June 22, 2024 4:00 PM

Memorial unveiled at St Clements



The unveiling of the new memorial outside St Clement’s Church sparked a range of emotions for those in attendance earlier this month.

The church was devastated by a fire in March, 2008.

Five years later a decision was made to create a memorial in the graveyard and on Thursday, July 2, the new feature was unveiled to the public.

For local Anglican leaders such as Singleton’s Reverend Michelle Hazel-Jawhary the gathering marked a pleasant day as social distancing restrictions continue to ease.

For others like Singleton Family History Society member Carol Garvie the ceremony provided some closure.

“The Camberwell community was very small,” Mrs Garvie told The Hunter River Times.

“But today had a sense of closure for me.”

Month’s prior to the fire, she had published the book ‘The Graveyard and It’s Stories: Camberwell District, St Clements Burial Ground, the Occupants and Their History’.

“My father and I would go out there and we would study the names in the graveyard and ask what who were they? And what did they do?” she continued.

“I would look them up on Trove and collect their stories and after a while I thought, we may as well collate them into a book.

“I have photos of each of the graves and there were convicts in the unmarked graves such as Charles Bates who was convicted in 1836.

“That is the sort of thing that I did, research on everyone that it there.”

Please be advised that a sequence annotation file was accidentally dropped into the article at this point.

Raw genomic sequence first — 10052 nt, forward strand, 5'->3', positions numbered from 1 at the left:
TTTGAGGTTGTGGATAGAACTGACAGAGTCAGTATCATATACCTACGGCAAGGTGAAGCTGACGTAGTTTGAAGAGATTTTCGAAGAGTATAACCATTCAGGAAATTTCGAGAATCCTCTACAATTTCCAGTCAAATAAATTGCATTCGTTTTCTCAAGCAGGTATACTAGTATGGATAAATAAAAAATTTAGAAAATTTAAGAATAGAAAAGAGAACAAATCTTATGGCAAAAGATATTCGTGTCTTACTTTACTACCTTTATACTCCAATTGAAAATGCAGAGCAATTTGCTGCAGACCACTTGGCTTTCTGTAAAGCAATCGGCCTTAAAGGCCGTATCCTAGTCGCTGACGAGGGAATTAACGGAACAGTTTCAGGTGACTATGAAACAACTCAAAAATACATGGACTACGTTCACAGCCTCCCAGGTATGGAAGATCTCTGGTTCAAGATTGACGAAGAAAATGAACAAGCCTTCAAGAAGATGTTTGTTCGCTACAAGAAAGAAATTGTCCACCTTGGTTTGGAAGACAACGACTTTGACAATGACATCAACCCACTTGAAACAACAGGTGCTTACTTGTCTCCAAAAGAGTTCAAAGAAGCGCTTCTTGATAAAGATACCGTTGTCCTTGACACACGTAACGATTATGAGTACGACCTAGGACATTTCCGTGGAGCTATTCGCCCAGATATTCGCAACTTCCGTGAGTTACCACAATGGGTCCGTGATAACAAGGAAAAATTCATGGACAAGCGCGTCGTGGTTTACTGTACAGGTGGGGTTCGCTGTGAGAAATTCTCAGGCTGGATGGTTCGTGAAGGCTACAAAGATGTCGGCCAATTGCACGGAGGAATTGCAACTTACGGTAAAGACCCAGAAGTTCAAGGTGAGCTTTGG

The following year she would wake up to the news that a fire had devastated the structure of the church.

Her immediate thought was of her (then) 92-year-old father Mr Roy Smith.

“This was his church; he was brought up out there, his family was out there, and he was dedicated to the church,” she reflected.

“When I came around and got Dad it was early in the morning and it was devastating because we weren’t allowed in.”

He would pass away in 2012.

 His coffin would pass through the church before he was buried at Camberwell with 300 people in attendance.

Mrs Garvie hopes to continue to honour the lives of those buried at Camberwell, including her brother and her father, through an updated version of her book.

“Right now the updated version is on a memory stick,” she playfully concluded.

The final design for the memorial was chosen by passionate St Clements Parishioners Daphne Welsh and Thelma de Jong from a selection prepared by Partridge Bros.

The font from St Clement’s was included in the memorial to maintain links with the building.